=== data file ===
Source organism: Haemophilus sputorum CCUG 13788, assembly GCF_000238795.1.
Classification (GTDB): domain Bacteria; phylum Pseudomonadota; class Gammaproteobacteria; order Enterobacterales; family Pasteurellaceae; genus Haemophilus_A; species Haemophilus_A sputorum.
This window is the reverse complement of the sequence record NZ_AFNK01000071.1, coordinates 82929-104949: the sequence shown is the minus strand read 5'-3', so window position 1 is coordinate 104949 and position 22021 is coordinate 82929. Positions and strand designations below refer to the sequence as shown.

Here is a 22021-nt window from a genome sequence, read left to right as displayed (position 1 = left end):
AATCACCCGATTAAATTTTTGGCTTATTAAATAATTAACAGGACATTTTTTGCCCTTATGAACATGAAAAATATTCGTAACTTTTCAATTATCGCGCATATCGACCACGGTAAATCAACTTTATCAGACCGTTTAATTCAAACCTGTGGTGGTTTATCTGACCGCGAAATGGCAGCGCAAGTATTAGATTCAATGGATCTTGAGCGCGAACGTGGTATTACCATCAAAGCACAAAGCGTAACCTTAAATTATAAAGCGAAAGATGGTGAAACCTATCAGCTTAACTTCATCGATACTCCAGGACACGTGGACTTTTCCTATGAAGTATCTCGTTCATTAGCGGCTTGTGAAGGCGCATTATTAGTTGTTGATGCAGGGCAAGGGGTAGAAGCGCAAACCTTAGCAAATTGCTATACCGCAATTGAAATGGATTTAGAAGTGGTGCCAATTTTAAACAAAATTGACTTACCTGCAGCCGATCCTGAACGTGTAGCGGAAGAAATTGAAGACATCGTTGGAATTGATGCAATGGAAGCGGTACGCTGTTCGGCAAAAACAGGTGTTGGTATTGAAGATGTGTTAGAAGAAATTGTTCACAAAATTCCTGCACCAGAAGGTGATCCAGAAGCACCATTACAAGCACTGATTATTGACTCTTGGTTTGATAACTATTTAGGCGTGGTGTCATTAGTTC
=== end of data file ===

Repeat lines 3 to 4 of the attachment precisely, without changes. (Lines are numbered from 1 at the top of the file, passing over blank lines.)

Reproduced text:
This window is the reverse complement of the sequence record NZ_AFNK01000071.1, coordinates 82929-104949: the sequence shown is the minus strand read 5'-3', so window position 1 is coordinate 104949 and position 22021 is coordinate 82929. Positions and strand designations below refer to the sequence as shown.

Here is a 22021-nt window from a genome sequence, read left to right as displayed (position 1 = left end):